Trump Official Who Tricked Participants In RNC Video Dealt Penalty For Hatch Act Violation

CLEVELAND, OH - JULY 20:  on the third day of the Republican National Convention on July 20, 2016 at the Quicken Loans Arena in Cleveland, Ohio. Republican presidential candidate Donald Trump received the number of votes needed to secure the party's nomination. An estimated 50,000 people are expected in Cleveland, including hundreds of protesters and members of the media. The four-day Republican National Convention kicked off on July 18. (Photo by Win McNamee/Getty Images)
CLEVELAND, OH - JULY 20: Lynne Patton, Vice President of the Eric Trump Foundation, gives two thumbs up while walking on stage to deliver a speech on the third day of the Republican National Convention on July 20, 20... CLEVELAND, OH - JULY 20: Lynne Patton, Vice President of the Eric Trump Foundation, gives two thumbs up while walking on stage to deliver a speech on the third day of the Republican National Convention on July 20, 2016 at the Quicken Loans Arena in Cleveland, Ohio. Republican presidential candidate Donald Trump received the number of votes needed to secure the party's nomination. An estimated 50,000 people are expected in Cleveland, including hundreds of protesters and members of the media. The four-day Republican National Convention kicked off on July 18. (Photo by Win McNamee/Getty Images) MORE LESS
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April 6, 2021 11:43 a.m.

Lynne Patton — a former event planner for the Trump family who was then appointed to a top role at the Department of Housing and Urban Development — was slapped with a $1,000 fine and a 48-month ban from federal employment for her involvement in producing a video that aired at last summer’s Republican National Convention.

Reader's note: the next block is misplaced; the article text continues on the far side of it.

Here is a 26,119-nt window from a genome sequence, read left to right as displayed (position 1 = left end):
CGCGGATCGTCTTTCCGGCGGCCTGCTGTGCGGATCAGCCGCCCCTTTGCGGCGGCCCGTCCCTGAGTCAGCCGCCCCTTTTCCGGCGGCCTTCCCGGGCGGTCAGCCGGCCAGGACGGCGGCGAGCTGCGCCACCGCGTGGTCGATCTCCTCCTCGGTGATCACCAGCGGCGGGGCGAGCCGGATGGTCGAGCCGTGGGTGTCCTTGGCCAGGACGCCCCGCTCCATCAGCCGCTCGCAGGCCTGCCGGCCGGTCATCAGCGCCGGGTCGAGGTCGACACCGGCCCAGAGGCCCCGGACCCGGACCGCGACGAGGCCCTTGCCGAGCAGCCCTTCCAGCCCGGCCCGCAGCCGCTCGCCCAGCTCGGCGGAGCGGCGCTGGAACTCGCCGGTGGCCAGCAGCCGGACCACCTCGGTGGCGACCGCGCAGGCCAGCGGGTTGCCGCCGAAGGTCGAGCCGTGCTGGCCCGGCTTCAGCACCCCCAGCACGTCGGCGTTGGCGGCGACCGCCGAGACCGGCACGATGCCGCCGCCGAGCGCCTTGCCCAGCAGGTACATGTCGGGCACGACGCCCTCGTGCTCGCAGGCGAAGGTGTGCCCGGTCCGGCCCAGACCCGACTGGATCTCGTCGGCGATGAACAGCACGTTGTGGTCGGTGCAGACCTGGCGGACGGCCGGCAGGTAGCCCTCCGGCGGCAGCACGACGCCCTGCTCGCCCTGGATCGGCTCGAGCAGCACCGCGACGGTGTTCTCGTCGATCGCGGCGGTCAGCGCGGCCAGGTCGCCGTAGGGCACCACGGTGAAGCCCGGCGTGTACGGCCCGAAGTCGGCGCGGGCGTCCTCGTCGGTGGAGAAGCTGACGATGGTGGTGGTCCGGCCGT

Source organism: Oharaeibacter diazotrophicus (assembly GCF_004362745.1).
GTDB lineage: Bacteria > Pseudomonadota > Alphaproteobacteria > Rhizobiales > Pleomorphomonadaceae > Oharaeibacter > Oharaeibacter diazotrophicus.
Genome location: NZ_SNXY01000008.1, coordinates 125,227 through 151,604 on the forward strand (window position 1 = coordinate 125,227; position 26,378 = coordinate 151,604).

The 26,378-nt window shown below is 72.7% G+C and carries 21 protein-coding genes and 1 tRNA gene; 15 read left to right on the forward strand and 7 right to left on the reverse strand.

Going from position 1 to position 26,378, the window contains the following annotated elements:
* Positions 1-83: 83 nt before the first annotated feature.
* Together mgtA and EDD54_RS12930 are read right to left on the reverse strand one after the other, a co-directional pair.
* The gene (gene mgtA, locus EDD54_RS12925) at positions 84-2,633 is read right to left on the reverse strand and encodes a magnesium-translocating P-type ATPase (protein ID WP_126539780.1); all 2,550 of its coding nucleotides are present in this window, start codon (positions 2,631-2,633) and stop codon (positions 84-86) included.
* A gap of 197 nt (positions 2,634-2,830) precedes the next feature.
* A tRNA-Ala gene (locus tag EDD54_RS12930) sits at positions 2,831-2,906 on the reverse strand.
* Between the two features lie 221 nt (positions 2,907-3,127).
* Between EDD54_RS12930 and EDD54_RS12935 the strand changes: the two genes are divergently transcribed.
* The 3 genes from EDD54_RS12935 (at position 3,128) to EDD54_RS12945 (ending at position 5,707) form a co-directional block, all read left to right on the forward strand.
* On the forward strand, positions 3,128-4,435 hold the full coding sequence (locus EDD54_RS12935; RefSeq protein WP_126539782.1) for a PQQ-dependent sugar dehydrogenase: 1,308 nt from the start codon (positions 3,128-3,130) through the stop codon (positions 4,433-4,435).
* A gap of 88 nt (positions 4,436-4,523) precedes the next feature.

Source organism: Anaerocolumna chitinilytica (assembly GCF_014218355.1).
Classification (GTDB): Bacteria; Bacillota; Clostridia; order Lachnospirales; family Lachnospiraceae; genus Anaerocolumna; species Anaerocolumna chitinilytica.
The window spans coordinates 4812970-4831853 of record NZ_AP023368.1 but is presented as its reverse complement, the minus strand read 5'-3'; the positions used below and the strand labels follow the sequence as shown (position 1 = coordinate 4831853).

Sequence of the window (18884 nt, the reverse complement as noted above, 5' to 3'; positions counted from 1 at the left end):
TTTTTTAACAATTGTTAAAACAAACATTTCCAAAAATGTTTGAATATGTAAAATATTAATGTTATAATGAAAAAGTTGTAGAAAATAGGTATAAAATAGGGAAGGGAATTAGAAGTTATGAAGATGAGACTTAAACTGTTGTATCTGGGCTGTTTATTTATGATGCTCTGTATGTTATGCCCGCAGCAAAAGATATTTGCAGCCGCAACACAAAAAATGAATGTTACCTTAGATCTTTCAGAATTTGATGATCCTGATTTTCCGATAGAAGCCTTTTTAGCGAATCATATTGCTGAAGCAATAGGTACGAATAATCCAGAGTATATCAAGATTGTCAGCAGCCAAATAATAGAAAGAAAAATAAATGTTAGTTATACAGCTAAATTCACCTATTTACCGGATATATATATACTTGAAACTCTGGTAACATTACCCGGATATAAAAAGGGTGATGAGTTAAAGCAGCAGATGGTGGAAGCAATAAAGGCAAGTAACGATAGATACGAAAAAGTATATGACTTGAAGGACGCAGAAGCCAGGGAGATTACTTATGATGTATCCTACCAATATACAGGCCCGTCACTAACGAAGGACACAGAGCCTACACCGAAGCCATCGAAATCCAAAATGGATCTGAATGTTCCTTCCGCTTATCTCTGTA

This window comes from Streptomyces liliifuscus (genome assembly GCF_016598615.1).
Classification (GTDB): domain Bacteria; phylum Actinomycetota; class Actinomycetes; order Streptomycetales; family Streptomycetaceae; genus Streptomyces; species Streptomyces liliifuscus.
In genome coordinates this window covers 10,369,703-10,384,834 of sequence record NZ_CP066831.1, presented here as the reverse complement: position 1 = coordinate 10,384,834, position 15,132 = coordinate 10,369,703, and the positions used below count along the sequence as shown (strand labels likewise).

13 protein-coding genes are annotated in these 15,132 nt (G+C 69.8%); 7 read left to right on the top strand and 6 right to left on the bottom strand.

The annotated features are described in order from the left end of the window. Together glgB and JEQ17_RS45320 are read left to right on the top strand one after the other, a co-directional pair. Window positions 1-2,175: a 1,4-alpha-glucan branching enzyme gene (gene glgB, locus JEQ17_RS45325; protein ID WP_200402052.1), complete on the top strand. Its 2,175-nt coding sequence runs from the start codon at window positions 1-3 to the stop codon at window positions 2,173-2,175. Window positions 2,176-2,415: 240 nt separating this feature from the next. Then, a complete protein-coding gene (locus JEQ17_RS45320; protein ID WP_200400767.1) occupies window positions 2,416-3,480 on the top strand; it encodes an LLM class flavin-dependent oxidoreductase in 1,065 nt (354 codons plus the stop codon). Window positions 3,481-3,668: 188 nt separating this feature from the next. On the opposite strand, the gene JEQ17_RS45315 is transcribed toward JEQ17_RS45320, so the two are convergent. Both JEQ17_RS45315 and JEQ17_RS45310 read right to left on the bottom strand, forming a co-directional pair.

Some of the people who were filmed in the video — New York public housing tenants who spoke about their experience with local and federal authorities — later told the New York Times that they were not made aware that they were participating in a video for the RNC. They said that the interviews they did on camera — interviews that were led by Patton herself — were edited to suggest that were supporters of President Trump, even though several of them were not, according to the Times.

The U.S. Office of Special Counsel — an obscure agency that deals with some federal employment issues (and is separate from special counsels like Robert Mueller, who are appointed to conduct independent Justice Department investigations) — concluded that Patton violated the Hatch Act by using her perch at HUD to produce the video.

The 1939 law bars federal officials from boosting political campaigns while they’re acting in their official capacity. The Patton-produced video was one of several examples during the RNC of Trump administration officials leveraging their official duties to produce content for the convention. The White House denied at the time that those gambits violated the Hatch Act.

Patton, who led HUD’s New York regional office, was warned once before by OSC about behavior that run afoul of the Hatch Act — in that case, tweets from her government account that promoted political content. When another tweet defending HUD Secretary Ben Carson attracted scrutiny, Patton said she “honestly” did not “care” about the Hatch Act. (That particularly tweet was later cleared by OSC.)

In the video incident, OSC concluded that Patton used the relationships she developed during a HUD stint living in New York public housing to “recruit” participants for the RNC video. She had gotten permission from HUD to spend a month living in New York public housing buildings in order to “observe living conditions” in those facilities, according to the OSC’s Tuesday press release announcing the disciplinary action.

“During her approximately one-month stay, Patton met residents and later leveraged one of these relationships to recruit participants to film a video that would air at the RNC,” the OSC press release said. “Patton wanted NYCHA residents to appear in the video to explain how their standard of living had improved under the Trump administration.”

Though at the time Patton claimed that the video had been vetted and cleared of Hatch Act violations by the White House, she has admitted as part of the settlement with OSC announced Tuesday that her conduct violated the law, according to the press release.

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